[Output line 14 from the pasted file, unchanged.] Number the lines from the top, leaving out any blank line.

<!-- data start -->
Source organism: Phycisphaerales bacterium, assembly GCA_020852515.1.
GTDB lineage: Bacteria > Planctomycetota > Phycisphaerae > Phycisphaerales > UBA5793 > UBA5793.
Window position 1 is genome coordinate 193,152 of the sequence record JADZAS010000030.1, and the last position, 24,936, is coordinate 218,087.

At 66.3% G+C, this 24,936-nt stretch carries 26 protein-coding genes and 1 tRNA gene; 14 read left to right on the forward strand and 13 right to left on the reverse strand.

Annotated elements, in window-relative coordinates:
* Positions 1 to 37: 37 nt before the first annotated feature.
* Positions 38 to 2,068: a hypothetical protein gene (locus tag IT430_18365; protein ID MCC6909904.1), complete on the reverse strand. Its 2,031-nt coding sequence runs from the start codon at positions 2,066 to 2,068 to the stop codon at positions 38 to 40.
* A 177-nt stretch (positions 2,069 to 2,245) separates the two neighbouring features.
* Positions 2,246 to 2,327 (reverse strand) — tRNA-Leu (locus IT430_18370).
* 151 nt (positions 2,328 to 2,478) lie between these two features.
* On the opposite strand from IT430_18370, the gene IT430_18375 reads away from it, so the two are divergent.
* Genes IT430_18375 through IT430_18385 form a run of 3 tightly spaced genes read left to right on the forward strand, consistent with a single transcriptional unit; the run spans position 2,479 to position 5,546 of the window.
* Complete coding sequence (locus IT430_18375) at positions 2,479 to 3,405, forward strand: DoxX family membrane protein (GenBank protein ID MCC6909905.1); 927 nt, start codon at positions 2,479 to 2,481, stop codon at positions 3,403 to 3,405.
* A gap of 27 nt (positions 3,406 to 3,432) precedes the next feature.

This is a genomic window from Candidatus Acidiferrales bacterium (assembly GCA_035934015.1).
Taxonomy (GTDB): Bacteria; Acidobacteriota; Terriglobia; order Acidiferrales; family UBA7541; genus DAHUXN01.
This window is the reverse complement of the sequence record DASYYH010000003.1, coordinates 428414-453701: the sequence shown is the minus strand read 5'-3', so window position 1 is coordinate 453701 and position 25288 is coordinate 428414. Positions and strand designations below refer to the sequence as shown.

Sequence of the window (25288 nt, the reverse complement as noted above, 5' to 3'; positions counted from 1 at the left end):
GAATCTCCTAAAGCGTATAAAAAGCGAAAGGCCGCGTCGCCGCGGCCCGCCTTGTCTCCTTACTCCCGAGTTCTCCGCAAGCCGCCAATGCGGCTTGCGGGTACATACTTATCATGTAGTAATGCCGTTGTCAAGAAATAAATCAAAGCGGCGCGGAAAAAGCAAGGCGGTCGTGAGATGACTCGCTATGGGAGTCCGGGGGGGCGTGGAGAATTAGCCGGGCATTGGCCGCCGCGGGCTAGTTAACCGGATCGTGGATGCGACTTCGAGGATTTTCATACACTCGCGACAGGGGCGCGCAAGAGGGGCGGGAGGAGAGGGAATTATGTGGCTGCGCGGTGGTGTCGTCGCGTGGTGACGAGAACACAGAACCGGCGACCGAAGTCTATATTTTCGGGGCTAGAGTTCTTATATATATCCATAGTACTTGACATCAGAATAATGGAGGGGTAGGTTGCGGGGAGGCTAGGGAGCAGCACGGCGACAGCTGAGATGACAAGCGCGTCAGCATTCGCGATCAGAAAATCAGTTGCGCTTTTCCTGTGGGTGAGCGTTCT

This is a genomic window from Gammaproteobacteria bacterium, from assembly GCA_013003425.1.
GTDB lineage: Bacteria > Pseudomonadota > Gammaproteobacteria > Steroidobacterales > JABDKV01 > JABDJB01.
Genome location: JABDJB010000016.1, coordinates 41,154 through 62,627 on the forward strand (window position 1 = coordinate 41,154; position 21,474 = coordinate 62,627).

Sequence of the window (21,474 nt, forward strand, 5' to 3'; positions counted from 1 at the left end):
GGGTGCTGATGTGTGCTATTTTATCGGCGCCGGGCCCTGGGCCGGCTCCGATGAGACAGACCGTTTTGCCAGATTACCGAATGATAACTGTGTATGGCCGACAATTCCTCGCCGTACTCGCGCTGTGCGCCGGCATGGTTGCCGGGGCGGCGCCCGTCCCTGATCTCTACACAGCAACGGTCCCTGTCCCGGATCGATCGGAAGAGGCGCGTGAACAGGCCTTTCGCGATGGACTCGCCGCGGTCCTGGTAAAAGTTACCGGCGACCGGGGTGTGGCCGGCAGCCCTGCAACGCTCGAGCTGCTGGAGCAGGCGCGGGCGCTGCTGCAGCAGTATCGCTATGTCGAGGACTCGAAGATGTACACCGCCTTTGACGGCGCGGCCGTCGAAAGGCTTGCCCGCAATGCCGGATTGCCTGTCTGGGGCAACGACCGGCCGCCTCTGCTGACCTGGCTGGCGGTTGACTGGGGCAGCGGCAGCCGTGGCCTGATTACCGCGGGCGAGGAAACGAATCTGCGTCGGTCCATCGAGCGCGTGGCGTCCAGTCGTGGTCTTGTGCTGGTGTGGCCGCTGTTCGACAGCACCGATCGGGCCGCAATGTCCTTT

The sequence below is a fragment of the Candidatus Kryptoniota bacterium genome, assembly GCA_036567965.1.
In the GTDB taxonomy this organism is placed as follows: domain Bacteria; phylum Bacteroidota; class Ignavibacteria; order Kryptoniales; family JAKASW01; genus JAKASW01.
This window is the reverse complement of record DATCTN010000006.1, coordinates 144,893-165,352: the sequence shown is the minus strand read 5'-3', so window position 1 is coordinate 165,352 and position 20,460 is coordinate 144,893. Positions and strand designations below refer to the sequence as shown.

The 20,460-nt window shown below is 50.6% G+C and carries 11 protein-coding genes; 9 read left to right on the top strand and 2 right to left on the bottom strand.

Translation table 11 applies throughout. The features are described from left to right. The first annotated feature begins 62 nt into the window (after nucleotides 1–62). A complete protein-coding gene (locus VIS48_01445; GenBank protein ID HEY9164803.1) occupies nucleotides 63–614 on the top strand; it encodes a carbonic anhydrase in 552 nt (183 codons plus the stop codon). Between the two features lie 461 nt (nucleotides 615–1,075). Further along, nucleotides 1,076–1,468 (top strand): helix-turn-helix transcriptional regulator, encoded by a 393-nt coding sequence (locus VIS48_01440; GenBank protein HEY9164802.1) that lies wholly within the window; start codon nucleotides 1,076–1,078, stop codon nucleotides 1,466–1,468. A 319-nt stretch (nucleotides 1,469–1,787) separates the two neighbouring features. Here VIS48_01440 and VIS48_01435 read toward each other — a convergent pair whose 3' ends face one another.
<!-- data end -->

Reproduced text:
* A gap of 27 nt (positions 3,406 to 3,432) precedes the next feature.